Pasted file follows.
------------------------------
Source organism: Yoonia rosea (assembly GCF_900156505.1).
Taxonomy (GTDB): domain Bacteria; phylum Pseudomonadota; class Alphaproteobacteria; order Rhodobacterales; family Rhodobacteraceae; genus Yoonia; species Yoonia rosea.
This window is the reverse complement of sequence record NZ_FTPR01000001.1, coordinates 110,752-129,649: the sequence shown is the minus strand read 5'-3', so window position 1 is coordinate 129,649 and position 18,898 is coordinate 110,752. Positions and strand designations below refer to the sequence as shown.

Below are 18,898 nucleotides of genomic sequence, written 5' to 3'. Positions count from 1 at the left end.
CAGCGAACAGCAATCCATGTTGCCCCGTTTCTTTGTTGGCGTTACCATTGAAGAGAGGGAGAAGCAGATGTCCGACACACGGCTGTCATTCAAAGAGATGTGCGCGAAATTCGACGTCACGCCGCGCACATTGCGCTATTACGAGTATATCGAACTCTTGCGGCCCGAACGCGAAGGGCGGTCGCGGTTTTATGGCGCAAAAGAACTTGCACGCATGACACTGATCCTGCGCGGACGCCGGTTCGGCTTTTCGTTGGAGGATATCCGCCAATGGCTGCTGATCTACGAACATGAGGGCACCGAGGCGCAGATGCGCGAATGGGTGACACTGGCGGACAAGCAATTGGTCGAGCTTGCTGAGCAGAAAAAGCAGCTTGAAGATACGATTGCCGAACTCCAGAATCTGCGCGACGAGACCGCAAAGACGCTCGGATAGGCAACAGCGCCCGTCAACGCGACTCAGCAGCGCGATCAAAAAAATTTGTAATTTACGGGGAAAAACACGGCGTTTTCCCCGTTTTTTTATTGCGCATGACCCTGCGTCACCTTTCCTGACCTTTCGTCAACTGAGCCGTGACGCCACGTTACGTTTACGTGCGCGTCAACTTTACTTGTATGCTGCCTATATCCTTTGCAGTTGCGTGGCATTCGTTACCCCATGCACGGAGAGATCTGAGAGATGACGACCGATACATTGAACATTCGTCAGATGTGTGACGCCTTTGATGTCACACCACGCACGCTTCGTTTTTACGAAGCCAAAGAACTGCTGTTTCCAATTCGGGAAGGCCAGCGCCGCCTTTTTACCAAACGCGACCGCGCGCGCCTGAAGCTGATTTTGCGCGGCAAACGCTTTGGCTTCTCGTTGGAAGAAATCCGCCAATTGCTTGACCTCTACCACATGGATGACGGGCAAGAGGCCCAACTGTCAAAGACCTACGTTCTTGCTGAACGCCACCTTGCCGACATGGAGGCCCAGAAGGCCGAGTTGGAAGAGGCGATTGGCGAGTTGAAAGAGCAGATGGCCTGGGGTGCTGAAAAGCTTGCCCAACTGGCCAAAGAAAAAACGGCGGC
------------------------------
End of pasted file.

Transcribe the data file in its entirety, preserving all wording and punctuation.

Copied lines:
Source organism: Yoonia rosea (assembly GCF_900156505.1).
Taxonomy (GTDB): domain Bacteria; phylum Pseudomonadota; class Alphaproteobacteria; order Rhodobacterales; family Rhodobacteraceae; genus Yoonia; species Yoonia rosea.
This window is the reverse complement of sequence record NZ_FTPR01000001.1, coordinates 110,752-129,649: the sequence shown is the minus strand read 5'-3', so window position 1 is coordinate 129,649 and position 18,898 is coordinate 110,752. Positions and strand designations below refer to the sequence as shown.

Below are 18,898 nucleotides of genomic sequence, written 5' to 3'. Positions count from 1 at the left end.
CAGCGAACAGCAATCCATGTTGCCCCGTTTCTTTGTTGGCGTTACCATTGAAGAGAGGGAGAAGCAGATGTCCGACACACGGCTGTCATTCAAAGAGATGTGCGCGAAATTCGACGTCACGCCGCGCACATTGCGCTATTACGAGTATATCGAACTCTTGCGGCCCGAACGCGAAGGGCGGTCGCGGTTTTATGGCGCAAAAGAACTTGCACGCATGACACTGATCCTGCGCGGACGCCGGTTCGGCTTTTCGTTGGAGGATATCCGCCAATGGCTGCTGATCTACGAACATGAGGGCACCGAGGCGCAGATGCGCGAATGGGTGACACTGGCGGACAAGCAATTGGTCGAGCTTGCTGAGCAGAAAAAGCAGCTTGAAGATACGATTGCCGAACTCCAGAATCTGCGCGACGAGACCGCAAAGACGCTCGGATAGGCAACAGCGCCCGTCAACGCGACTCAGCAGCGCGATCAAAAAAATTTGTAATTTACGGGGAAAAACACGGCGTTTTCCCCGTTTTTTTATTGCGCATGACCCTGCGTCACCTTTCCTGACCTTTCGTCAACTGAGCCGTGACGCCACGTTACGTTTACGTGCGCGTCAACTTTACTTGTATGCTGCCTATATCCTTTGCAGTTGCGTGGCATTCGTTACCCCATGCACGGAGAGATCTGAGAGATGACGACCGATACATTGAACATTCGTCAGATGTGTGACGCCTTTGATGTCACACCACGCACGCTTCGTTTTTACGAAGCCAAAGAACTGCTGTTTCCAATTCGGGAAGGCCAGCGCCGCCTTTTTACCAAACGCGACCGCGCGCGCCTGAAGCTGATTTTGCGCGGCAAACGCTTTGGCTTCTCGTTGGAAGAAATCCGCCAATTGCTTGACCTCTACCACATGGATGACGGGCAAGAGGCCCAACTGTCAAAGACCTACGTTCTTGCTGAACGCCACCTTGCCGACATGGAGGCCCAGAAGGCCGAGTTGGAAGAGGCGATTGGCGAGTTGAAAGAGCAGATGGCCTGGGGTGCTGAAAAGCTTGCCCAACTGGCCAAAGAAAAAACGGCGGC